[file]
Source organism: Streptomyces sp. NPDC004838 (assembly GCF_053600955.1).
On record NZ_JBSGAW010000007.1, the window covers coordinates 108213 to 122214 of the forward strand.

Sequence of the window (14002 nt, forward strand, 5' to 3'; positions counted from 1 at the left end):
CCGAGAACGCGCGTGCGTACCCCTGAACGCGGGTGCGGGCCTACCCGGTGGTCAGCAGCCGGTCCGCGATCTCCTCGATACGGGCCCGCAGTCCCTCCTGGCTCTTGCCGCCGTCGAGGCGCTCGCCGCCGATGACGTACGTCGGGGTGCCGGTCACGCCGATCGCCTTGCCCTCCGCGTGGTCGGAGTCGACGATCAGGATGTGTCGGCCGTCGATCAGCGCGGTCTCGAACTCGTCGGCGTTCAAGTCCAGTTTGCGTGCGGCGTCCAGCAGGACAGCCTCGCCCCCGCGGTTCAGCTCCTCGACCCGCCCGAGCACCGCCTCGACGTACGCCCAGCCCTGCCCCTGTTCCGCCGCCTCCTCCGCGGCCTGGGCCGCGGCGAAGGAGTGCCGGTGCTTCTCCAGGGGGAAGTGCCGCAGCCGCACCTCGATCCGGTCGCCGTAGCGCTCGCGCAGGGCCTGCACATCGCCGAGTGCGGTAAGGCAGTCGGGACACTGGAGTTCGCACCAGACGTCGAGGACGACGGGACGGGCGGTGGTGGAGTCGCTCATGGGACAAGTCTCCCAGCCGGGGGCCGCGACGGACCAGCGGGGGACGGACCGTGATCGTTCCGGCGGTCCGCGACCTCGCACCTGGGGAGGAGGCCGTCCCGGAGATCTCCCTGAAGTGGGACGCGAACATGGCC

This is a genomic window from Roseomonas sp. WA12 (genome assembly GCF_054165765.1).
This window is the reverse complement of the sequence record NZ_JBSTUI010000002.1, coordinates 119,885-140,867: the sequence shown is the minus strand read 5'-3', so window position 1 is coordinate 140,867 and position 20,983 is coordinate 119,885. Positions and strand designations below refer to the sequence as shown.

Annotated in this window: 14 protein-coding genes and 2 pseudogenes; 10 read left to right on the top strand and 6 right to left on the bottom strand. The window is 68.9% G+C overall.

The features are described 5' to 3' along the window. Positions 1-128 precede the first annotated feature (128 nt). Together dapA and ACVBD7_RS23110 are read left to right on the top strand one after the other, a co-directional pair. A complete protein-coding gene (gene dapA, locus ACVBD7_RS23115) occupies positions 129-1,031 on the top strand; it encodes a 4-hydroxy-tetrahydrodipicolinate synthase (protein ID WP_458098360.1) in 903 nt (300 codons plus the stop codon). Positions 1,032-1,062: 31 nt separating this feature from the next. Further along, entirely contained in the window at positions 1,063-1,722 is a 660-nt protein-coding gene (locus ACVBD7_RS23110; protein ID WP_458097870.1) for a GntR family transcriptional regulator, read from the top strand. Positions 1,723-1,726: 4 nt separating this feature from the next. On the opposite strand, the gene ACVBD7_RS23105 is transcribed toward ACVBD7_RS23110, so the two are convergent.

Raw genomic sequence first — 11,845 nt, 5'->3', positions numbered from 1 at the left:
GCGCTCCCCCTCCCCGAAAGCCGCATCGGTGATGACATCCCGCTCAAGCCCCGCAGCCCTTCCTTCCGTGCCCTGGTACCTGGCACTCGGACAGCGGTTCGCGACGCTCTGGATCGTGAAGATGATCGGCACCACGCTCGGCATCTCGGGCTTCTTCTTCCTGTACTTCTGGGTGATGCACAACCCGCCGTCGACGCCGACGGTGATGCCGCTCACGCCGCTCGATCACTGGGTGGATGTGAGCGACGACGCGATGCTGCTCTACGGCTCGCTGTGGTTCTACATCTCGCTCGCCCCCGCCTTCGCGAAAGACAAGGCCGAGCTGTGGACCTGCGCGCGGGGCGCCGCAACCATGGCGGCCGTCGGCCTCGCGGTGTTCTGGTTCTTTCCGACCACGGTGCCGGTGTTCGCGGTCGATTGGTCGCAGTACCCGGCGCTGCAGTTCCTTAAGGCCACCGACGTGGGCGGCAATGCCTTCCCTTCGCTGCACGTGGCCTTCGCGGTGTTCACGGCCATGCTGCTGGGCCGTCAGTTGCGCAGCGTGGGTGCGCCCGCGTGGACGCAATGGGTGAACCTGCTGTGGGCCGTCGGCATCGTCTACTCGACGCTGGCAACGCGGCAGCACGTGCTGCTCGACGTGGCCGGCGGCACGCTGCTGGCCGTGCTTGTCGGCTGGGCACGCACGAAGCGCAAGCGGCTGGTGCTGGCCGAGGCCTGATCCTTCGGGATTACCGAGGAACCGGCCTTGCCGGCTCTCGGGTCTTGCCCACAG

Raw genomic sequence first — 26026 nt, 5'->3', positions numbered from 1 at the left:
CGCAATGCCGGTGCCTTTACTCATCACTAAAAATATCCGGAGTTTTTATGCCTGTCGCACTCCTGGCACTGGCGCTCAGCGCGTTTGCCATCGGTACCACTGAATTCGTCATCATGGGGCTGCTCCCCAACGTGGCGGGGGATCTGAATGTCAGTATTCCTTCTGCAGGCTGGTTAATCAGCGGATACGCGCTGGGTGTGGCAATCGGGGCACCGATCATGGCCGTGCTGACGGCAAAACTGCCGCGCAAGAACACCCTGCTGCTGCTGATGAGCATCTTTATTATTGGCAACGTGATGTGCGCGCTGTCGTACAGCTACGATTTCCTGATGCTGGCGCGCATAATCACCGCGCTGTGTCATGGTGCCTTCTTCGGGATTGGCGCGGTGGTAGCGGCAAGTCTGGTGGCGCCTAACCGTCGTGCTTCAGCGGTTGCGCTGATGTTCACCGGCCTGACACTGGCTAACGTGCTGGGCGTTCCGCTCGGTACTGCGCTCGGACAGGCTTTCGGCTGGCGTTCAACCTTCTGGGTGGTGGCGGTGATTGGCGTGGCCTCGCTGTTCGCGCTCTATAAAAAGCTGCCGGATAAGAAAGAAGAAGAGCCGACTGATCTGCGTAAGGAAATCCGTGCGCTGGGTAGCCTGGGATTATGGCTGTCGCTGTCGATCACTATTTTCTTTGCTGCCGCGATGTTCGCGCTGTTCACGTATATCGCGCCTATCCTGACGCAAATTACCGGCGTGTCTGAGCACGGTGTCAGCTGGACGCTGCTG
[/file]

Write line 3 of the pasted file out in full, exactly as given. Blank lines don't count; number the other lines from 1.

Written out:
Sequence of the window (14002 nt, forward strand, 5' to 3'; positions counted from 1 at the left end):